August 16th, 2008 Heather Kovar
You get the call.
Adrenaline sets in.
You are live in an hour or two, hoping police will talk soon as you frantically gather sound from neighbors. “I just don’t know how something like this could happen to such a good person.”
Day to day reporters are pretty much thrown out there to gather all they can.
When reporters follow a murder or other crime story for a period of time, expectations of accuracy and a complete coverage of facts are higher.
However, Correspondent Erin Moriarty of 48 Hours, says it’s not just getting the facts of a case correct that matters.
“It is also a matter of fairly characterizing the individuals involved. Here’s the rule I use: If my daughter was murdered, how would I want the “uncomfortable” facts reported?”
I spoke with her in early July just after prosecutors decided not to retry Martin Tankleff for the 1988 killing of his parents. Just last week an updated report was posted on CBS. See it here.
Moriarty is the co-author of Death of Dream with Paul LaRosa.
As for the Tankleff decision, Moriarty says she was relieved that the New York Attorney General’s office completed it’s investigation of the case and asked that the indictments be dropped against Marty Tankleff.
“Although he was not officially exonerated, the memorandum filed in support of the motion made it clear that there is little evidence pointing to his guilt and a great deal of evidence pointing elsewhere. It even contains some new facts and evidence that, even after working on this case for five years, we were unaware of.”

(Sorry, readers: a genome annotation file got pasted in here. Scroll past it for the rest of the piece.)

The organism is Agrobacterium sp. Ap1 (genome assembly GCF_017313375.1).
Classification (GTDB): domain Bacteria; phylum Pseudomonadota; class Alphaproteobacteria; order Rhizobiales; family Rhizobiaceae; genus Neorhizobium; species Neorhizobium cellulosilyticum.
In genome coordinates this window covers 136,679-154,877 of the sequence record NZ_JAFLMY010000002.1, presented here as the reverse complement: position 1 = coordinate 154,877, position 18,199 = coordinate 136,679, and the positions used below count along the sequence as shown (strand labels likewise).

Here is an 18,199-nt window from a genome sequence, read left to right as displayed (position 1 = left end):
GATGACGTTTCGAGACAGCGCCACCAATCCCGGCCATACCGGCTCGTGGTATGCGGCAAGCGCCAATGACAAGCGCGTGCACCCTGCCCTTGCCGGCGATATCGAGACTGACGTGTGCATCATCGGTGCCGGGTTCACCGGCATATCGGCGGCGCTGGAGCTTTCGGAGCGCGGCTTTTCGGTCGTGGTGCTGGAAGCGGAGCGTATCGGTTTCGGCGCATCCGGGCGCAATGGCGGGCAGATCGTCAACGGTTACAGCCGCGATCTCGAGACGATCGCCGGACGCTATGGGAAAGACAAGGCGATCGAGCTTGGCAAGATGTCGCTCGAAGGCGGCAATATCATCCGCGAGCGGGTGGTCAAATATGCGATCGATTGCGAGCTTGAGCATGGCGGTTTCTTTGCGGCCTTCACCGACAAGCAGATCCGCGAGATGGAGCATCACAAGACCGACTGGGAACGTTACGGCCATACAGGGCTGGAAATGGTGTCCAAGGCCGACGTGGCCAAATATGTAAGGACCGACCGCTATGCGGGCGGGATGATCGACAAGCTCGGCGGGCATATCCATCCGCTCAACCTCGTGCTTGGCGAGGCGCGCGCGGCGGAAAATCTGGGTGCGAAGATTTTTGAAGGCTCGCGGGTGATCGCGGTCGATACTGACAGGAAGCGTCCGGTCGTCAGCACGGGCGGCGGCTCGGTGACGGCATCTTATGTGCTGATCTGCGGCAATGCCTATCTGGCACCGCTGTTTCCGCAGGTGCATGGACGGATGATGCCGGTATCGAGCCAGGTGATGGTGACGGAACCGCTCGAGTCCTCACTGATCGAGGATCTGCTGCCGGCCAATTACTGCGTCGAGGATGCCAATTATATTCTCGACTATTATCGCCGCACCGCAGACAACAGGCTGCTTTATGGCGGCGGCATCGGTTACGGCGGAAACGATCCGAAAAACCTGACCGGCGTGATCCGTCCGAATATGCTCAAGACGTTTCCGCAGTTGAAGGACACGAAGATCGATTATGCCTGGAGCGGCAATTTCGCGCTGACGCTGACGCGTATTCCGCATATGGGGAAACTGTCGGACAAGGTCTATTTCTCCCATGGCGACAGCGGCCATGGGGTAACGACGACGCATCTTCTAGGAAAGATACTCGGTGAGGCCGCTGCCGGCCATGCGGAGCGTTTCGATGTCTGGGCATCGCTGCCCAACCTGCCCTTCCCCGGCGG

“This case has been a reminder to me, much like the Richard Jewel case, just how wary reporters need to be of adopting the police or prosecutor’s view. Twenty years ago, local reporters parroted the official view that 17-year-old Marty Tankleff was a spoiled rich kid who killed his parents to get an early inheritance. Not one reporter bothered to find out the facts: that Marty wouldn’t inherit a dime until he was 25-years-old and that he was aware of the fact. So rather than investigate the case and question whether the police had the right suspect, reporters became a cheering section for the prosecution. ( Ignoring the fact that there were other suspects that had far more to gain by Seymour and Arlene’s deaths.)”
In a previous NYPC posting about the book, I promised some words from Ms. Moriarty on her coverage of the Catherine Woods murder. It’s a case she says she was disappointed in the local media.
“I cover primarily murder cases so I have to know the evidence and facts of a case as well (and hopefully, better) than the attorneys working on the case. We interview as many people connected with the case as we can . In fact, while reporting on the Catherine Woods murder, we interviewed the band members who worked with Paul Cortez but had never been interviewed by the police. When we discovered and reported that Cortez missed a practice scheduled the night and hour of Catherine’s murder, suddenly the band leader became a crucial witness for the prosecution.”
“I have never been more disappointed with local coverage as I was with the Paul Cortez case. Not only was the victim reduced to a “stripper” in the stories (the case became “the stripper murder case”), but Cortez was convicted in the press before he even went to trial. Print reporters in particular took “leaks” from the police and turned them into fact. I don’t believe that even the pressures of a daily news deadline, justify the errors and stereotypes reported in that case.”
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